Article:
June 3, 2008
Adams: Horns will get 10 wins in 2008
As Jesse Jackson, the politician that has never held office and the reverend that has never led a church would say, "Keep hope alive."
Or when it comes to the 2008 version of the Texas Longhorns, "Keep the streak alive."
Of course, the streak of 10 win seasons by the Longhorns football team is alive and well at seven seasons.
It has been the statistic that has been offered as the congratulatory centerpiece for Mack Brown and the Texas program over the course of the last two seasons, as both have ended the regular season with losses to Texas A&M.
It would be remiss of anyone to dismiss the streak as non-important. The key to any program is to be in the running for a championship near the end of the season and whether you appreciate the way it is paraded about, the longevity and consistency are impressive.
The 2008 season has been one that has been pointed to as the time when the streak might not only end, but as a season in which the Longhorns could look very mediocre as a football program. The reason for the possible downturn in the program is the change on the schedule that now has games against Arkansas, Oklahoma, Texas Tech, Missouri, Kansas, Colorado and a Texas A & M team that has beaten Texas the last two years with a team and coaching staff thought to be inferior to the Longhorns. Some have gone as far as to suggest that the Longhorns have a setback season in store and could turn in an 8-4 or even a 7-5 season
Put the crack pipe down.
I'm not prepared to say that Texas will find its way into the BCS national championship game, ever though stranger things have happened, but Texas will win 10 games in 2008 and here's why
1) Will Muschamp
With all due respect to Duane Akina, whose career is long and distinguished, but last year's misadventure with the defensive coordinator position was a resounding flop. The Texas defense broke records in 2007, but they were the records you do not want to break as a program, giving up more yards as a unit than any defense in the history of the school.
It's too easy to say that Muschamp's star is on the rise. It is much greater than that. The energy, focus, scheme, flexibility and confidence that he brings to the table will pay dividends right away. From Auburn to the Miami Dolphins to LSU, where he won a national championship by stifling the record setting Oklahoma offense lead by Heisman trophy winning quarterback Josh White.
Youtube aside, Muschamp can be painted in a corner for his energy levels and on-field vernacular, but the story is much deeper than that. Players at every stop along the way of Muschamp's career laud the guy with praise. So the coach whose persona makes him "hard to know" is beloved by the players that bleed, sweat and tear for him?
The answer is simple - he loves his players and lauds them on a level that is equal to or exceeds the level of his toughness.
That, my friends, is what a legend is made of. Every coach can't be that coach but it appears by reading the tea leaves of history that Texas has that type of coach on its hand. The stats are mind-boggling and speak for themselves, but it is the other side of the coach that could take this very talented but inexperienced defense and turn it into something special.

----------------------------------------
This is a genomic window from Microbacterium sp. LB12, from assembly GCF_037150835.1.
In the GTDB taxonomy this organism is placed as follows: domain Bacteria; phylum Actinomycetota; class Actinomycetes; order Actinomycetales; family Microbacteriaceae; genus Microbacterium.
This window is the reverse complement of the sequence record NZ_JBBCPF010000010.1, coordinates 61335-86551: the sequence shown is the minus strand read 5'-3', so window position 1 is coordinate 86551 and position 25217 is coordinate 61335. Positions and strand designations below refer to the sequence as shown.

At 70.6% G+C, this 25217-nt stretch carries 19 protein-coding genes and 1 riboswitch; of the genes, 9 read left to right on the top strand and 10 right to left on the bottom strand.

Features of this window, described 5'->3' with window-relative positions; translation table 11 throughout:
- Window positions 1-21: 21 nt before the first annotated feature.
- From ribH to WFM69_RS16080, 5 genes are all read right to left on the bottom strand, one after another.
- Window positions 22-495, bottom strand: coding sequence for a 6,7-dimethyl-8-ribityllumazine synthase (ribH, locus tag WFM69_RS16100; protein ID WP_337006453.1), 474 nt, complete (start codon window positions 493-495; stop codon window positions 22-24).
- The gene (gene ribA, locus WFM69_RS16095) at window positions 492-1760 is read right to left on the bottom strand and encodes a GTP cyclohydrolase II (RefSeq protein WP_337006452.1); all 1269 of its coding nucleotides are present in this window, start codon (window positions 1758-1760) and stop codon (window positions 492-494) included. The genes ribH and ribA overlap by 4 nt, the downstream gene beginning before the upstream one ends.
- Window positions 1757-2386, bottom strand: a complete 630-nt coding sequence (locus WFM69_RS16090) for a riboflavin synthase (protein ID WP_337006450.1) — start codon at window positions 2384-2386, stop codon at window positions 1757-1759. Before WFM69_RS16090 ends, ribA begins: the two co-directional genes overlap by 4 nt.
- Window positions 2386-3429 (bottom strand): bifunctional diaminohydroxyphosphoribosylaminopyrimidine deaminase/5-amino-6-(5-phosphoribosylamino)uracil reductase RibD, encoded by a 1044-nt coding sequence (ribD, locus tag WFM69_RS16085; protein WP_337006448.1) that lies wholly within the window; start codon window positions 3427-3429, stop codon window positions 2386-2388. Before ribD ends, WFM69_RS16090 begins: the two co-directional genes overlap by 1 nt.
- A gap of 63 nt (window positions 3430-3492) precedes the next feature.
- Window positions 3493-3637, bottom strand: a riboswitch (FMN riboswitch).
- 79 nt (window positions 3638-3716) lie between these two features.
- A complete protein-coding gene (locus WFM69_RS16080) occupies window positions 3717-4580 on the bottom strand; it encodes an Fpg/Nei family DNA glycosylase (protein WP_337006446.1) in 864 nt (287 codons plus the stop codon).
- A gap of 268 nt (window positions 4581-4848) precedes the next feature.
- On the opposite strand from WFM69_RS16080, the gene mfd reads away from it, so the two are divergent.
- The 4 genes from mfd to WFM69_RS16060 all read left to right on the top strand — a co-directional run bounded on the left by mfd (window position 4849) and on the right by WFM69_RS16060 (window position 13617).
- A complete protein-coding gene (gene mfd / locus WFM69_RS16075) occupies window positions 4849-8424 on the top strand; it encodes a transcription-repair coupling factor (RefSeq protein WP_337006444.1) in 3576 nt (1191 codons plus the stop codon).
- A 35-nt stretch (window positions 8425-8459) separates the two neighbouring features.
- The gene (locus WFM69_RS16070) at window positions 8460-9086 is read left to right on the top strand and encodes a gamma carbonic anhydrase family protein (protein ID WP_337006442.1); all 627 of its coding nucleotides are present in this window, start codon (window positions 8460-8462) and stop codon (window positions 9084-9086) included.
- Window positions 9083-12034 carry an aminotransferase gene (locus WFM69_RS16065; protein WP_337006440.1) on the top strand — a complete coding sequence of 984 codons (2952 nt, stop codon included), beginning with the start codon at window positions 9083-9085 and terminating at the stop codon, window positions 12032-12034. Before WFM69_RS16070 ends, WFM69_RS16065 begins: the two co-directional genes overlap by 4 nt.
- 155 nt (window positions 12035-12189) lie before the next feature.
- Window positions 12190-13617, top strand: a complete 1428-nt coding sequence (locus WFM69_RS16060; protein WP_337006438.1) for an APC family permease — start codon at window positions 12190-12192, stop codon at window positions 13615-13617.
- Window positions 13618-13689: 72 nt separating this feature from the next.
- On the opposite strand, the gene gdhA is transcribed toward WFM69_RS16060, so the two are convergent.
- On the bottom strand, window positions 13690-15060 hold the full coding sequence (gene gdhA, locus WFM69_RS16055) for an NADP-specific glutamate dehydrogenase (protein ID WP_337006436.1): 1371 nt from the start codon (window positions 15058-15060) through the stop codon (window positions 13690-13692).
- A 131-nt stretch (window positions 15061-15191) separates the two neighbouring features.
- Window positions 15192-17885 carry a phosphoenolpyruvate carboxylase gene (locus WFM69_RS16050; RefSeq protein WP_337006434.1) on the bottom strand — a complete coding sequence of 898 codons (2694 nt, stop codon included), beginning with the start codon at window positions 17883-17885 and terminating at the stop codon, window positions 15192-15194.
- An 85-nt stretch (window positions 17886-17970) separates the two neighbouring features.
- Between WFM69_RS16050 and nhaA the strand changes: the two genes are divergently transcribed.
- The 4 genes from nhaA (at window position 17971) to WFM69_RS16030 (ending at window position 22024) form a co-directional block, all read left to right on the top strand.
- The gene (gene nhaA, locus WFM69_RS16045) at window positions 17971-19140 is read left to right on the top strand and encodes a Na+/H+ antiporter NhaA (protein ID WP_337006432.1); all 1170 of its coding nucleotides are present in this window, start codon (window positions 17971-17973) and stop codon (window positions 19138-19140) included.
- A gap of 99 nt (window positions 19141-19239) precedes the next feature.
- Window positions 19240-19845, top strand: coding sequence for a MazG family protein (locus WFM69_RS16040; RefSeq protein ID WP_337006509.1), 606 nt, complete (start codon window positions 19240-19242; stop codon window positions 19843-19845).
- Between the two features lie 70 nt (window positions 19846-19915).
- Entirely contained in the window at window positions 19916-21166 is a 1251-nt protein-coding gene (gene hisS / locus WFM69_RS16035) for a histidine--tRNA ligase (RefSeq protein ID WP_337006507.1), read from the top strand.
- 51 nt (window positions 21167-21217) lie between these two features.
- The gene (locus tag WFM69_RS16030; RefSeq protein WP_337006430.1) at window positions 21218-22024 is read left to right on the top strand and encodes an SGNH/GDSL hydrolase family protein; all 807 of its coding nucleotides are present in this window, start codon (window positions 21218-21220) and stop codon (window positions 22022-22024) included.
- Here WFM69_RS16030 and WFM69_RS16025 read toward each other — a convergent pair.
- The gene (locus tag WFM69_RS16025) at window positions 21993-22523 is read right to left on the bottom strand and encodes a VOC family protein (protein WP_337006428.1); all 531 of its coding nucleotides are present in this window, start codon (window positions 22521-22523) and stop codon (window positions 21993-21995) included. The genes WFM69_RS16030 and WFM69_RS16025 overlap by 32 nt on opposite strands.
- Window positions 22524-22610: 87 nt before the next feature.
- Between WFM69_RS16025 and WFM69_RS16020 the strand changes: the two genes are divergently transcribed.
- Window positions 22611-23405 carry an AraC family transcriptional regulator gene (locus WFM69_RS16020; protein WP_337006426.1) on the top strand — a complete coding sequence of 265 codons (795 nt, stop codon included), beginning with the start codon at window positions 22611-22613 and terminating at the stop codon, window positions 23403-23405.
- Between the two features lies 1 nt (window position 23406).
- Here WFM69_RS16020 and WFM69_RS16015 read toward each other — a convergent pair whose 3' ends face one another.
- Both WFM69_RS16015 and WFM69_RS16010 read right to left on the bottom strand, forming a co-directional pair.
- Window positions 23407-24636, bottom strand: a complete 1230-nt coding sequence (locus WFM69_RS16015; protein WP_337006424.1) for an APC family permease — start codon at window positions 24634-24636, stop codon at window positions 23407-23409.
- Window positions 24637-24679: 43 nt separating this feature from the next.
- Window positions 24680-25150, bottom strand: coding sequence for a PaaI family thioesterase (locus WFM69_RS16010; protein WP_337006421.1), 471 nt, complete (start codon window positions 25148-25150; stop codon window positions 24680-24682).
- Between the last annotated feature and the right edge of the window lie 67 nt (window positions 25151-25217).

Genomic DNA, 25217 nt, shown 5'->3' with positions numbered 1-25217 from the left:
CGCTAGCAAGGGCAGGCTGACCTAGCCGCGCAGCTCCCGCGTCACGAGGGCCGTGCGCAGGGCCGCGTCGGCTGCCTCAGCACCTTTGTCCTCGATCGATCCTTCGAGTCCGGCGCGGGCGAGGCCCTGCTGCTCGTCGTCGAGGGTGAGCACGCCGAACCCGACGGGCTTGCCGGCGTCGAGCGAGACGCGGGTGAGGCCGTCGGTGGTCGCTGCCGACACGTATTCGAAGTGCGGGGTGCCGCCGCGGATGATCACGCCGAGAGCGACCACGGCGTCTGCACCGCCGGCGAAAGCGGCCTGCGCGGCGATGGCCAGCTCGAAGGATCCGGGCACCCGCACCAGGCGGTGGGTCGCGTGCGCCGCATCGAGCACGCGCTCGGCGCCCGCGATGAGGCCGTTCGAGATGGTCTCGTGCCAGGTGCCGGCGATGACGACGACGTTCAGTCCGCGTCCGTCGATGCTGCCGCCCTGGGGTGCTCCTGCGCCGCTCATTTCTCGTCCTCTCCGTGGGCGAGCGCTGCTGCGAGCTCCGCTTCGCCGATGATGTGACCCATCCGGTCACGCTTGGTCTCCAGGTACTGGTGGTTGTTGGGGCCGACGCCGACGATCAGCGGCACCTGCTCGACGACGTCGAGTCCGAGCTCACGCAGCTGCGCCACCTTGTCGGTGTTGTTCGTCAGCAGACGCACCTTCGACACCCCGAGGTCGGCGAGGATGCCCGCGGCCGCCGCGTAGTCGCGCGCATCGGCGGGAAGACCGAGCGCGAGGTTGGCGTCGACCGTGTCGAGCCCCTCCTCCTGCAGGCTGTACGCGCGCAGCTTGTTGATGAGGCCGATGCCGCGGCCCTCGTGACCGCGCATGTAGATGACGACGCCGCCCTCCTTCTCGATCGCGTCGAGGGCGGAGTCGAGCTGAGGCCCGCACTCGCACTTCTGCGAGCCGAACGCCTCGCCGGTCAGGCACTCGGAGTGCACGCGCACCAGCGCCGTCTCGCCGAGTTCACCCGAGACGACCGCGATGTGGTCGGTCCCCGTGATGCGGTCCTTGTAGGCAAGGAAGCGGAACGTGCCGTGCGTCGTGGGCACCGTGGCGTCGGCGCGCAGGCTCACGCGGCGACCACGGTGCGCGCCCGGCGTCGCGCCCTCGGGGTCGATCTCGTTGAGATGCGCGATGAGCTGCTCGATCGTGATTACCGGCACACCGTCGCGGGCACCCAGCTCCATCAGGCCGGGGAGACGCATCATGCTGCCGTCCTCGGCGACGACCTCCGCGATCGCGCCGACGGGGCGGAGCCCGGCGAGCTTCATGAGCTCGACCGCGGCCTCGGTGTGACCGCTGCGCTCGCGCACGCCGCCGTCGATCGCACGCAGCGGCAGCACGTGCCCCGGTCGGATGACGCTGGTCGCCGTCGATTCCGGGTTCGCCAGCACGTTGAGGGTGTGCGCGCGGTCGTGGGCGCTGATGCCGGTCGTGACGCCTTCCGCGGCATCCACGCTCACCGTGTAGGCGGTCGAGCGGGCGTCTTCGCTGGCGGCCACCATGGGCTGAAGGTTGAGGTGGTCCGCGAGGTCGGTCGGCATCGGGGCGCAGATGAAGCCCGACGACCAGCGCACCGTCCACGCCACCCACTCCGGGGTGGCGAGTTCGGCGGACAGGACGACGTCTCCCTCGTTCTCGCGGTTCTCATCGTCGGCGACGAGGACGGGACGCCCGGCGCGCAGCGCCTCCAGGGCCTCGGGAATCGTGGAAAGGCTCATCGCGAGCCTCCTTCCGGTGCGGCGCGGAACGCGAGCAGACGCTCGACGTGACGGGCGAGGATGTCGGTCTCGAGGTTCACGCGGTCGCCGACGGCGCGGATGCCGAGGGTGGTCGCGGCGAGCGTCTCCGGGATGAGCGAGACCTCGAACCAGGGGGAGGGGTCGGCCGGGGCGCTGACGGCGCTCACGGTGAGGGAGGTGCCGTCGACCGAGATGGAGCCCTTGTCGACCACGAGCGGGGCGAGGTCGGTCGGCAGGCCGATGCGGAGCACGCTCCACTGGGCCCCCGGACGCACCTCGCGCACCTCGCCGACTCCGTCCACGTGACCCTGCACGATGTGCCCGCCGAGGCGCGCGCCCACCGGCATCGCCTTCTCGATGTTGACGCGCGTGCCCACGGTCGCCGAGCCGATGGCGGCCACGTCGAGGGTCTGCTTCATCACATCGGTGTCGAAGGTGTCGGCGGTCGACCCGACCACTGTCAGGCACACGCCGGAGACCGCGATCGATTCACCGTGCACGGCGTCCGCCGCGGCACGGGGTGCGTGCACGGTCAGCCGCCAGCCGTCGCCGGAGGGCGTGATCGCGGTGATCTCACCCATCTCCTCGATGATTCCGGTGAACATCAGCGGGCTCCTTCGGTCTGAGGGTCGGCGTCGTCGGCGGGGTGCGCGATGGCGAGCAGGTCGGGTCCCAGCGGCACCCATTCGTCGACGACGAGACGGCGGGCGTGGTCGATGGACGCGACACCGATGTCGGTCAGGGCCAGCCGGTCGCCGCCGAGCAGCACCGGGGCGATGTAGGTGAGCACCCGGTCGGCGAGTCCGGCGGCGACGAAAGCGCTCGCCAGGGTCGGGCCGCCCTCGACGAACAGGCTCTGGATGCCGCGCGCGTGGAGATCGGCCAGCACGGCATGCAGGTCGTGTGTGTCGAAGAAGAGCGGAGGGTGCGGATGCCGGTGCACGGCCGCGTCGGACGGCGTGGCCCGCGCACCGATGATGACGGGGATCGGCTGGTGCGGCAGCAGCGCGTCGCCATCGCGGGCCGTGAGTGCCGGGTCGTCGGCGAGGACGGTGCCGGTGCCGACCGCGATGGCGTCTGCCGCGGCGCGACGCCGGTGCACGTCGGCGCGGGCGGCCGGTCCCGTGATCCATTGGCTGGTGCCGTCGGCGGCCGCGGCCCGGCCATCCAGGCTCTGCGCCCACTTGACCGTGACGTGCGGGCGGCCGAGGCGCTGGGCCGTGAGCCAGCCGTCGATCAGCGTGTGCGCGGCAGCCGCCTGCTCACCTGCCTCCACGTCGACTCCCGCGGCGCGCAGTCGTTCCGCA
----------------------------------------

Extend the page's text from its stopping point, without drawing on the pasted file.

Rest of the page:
A lot of guys can thrive with X's and O's, but not everybody can Muschamp.
2) Duane Akina
There is opportunity cost to every decision. When Akina took over the defense and didn't experience much success there, the elephant in the room that nobody talked about was the fact that the play of the defensive backs dipped and the special teams play took a serious hit.
The Texas special teams that in previous years could hold punt- and kick-blocking clinics left a lot to be desired in 2007. The unit not only fell short, but they fell off to the point of not even making a mark in the stat book.
Leaving the macro look at the defense to Muschamp will allow Akina to focus on the two things where he has found wild levels of success - the defensive backfield and special teams. He can focus his time on molding the next Michael Griffin on special teams and the next Michael Huff in the defensive backfield.
While both made their way to the NFL via the 1st round of the draft on amazing talent, they both have nothing but great things to say about Akina, and the technical and mental aspects of the game of football that he taught them.
3) John Chiles
I'm not going to pin all the hopes and dreams of every Longhorn fan on the defense because somebody has to put some points on the board. Colt McCoy is going to have a fine season and will get much closer to the numbers he put up as a freshman in 2008.
Blaine Irby is going to do good things at the tight end position. Quan Cosby and Jordan Shipley are known commodities that should have great years. Vondrell McGee and Foswhitt Whittaker will form a strong tandem at running back.
The cog in the machine that might make the whole thing go will be the versatility of the backup quarterback. Even though Chiles is clearly a quarterback and carries himself in that manner, I will liken his playmaking ability and ability to baffle a defense to the skill set and ability of former Longhorn Ramonce Taylor. Taylor was a guy that made play after play in the 2005 national championship season and every team that lined up against the Longhorns had to account for his whereabouts and his ability.
Expect to see Chiles play the quarterback position in a role different than in 2007 when he was part of a an all-freshman unit. Expect Chiles and McCoy to be on the field at the same time.
McCoy is the man at quarterback but expect Chiles to be "The Man B".
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